With the remaining capital, Kelly and Aaron would both look to Italy for opportunities to diversify. Aaron names the Vietti Barolo Brunate 2016 as a “solid purchase,” and also likes Super Tuscans such as Biondi Santi from the Brunello di Montalcino region or Solaia from Marchesi Antinori.
Kelly would choose Barolo and Brunello. On allocating the rest of the budget to Italy, she explains, “These are the regions that haven’t yet reached their price ceiling. They are gaining popularity in the US and China too, which is always a good sign for the future of these regions.”
Italian wines may not yet be household names like some Burgundy and Bordeaux, but they’re attracting international acclaim. They can be a great way to pick up a quality wine for less than a comparable bottle from a more established region, and offer some great opportunities for growth and potential appreciation.
Finally, Aaron mentions, “Rhone also has incredible value – I would definitely get some at this level. It’s established and popular in the US. Domaine Rostaing or M. Chapoutier would both be good options.”
With an established market and attractive pricing, Rhône can be a great way to diversify without taking on too much risk.
Much has been made of the effects of climate change on traditional Burgundy, but Kelly explains that, “for a lot of the top producers, it’s actually been good.”
“It’s opening up new areas for investors to explore as well. Some of the higher slopes in Burgundy haven’t been able to successfully ripen grapes to the top quality level until more recently. These higher plots are now much warmer,” she elaborates.
It could be worth looking into the producers who are now seeing these benefits, but she recommends proceeding with some caution. “There are also other factors with rising temperatures and irregular weather patterns, the consideration for droughts, early bud bursting and flowering, adverse frost and excessive rain. Climate change has brought a lot of unpredictable risks for producers and it’s something we need to constantly watch out for as investors. It's going to have a long term impact on how producers are going to fare in the long run.”
Burgundy has traditionally been one of the premier investment wines for its consistent quality, demand, and performance. This doesn’t seem to be changing any time soon, but investors are beginning to explore options beyond its borders.
“Burgundy white is probably the most established in terms of white wine investment. It ages incredibly well, it has the same hierarchy as Burgundy red with the Premier and Grand Cru classifications, and there are small micro vineyards that produce some of the most famous wines in the world. But I think red wines are still regarded as more appealing to a global audience. There is a market for white wine but it’s smaller,” Aaron says.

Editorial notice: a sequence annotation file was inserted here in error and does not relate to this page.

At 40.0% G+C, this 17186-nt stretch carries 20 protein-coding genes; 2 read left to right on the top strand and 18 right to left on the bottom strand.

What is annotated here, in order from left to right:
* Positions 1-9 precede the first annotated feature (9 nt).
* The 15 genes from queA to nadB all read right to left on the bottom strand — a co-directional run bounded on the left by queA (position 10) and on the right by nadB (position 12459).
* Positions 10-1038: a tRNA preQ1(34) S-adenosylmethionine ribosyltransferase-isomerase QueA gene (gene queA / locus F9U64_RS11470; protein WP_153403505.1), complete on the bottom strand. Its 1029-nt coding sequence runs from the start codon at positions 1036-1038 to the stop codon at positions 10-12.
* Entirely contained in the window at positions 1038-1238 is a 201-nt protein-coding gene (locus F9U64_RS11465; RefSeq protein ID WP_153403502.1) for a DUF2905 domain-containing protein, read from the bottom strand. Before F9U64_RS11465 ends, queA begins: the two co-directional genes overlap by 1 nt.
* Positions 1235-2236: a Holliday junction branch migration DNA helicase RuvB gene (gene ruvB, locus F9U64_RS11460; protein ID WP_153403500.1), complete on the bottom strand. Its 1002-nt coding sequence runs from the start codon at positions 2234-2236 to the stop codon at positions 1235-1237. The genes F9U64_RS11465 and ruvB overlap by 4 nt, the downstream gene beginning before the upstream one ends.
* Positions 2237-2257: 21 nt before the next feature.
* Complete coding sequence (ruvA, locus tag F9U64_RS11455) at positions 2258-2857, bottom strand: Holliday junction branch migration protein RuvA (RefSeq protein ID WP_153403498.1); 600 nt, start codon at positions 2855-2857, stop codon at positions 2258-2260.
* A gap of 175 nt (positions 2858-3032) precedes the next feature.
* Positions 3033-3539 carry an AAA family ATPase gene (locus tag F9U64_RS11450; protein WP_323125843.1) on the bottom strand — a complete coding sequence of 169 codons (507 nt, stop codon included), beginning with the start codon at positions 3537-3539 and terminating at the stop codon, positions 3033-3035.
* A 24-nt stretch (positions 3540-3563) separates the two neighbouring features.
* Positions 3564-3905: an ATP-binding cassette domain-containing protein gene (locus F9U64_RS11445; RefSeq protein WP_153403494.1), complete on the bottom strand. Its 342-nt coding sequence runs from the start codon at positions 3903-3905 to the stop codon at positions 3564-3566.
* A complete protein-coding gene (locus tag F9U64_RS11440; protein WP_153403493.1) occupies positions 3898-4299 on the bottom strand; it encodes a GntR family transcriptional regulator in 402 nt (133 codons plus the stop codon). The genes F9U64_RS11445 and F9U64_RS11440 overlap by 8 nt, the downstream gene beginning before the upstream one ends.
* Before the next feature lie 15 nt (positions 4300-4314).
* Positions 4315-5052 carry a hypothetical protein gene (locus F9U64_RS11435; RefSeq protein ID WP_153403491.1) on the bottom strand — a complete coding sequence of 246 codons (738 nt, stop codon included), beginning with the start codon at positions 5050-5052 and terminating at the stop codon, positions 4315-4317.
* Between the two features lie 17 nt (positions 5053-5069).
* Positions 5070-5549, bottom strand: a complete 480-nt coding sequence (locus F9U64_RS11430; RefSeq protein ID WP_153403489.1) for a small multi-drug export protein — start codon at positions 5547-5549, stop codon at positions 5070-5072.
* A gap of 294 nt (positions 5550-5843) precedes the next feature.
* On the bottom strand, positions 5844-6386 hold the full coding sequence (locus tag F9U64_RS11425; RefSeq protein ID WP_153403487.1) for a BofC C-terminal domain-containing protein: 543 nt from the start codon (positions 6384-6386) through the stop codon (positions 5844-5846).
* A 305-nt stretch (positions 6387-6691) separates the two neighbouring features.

Still something of a niche in wine investment, white wines can offer many of the same benefits as their red counterparts but are often overlooked. White Burgundies are considered some of the world’s best, and like red Burgundies, they command high demand and prices to match.
For investment white wines with greater growth potential, Aaron suggests, “German and Alsace Rieslings also have a lot of the qualities that can make a good investment wine. There are incredibly small producers on steep slopes, with very specific small terroirs.”
“It can seem hard to get away from France as investors, but there’s a global trend to move away from the big bold Italian and Bordeaux styles favoured by the Americans and into the wines that have a broader appeal around the world,” Kelly shares.
“Personally, I’m very sympathetic towards New World wines,” she adds. “I drink a lot of wines from Australia and Chile.”
In terms of investment, Kelly especially likes the Chilean producers Almaviva, who are “doing quite well globally because of their ability to access a distribution network in Bordeaux.” Aaron echoes her enthusiasm for Almaviva and mentions Sena as another Chilean winemaker to watch. Chile has a long tradition of high-quality wines, but it’s only recently garnered global attention - making them a great choice for investors looking for growth opportunities.
In Australia, Kelly’s picks for investment would be Penfolds and Henschke. She notes, “They’re popular because they’ve been able to market themselves in China, and the fine wine market in China is currently experiencing incredible growth.”
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Aaron Rowlands - Research Editor & Investment Writer - WSET Level 3
Aaron Rowlands began his career as a financial journalist and his passion for wine after spending time with a winemaker in Bordeaux.
He brings his experience of both finance and fine wine to his role as Cult Wines’ Research Editor. Working with the investment team and portfolio managers, he’s become well-versed in the essential strategies for identifying new investment opportunities and building successful portfolios.
Kelly Liang - Wine Writer
WSET Level 4 Diploma in Wine in progress
Kelly Liang is currently studying for her Wine & Spirit Education Trust Level 4 Diploma in Wine, the highest qualification offered by WSET.
A chance tasting of a Vouvray Demi-sec from the Loire Valley inspired her to learn as much as she could about wine and set her on her path toward pursuing wine expertise. She’s already achieved the prestigious WSET Levels 1 - 3 Awards in Wines, and brings her knowledge and passion to the industry.
* Past performance is not indicative of future success; the performance was calculated in GBP and will vary in other currencies. Any investment involves risk of partial or full loss of capital.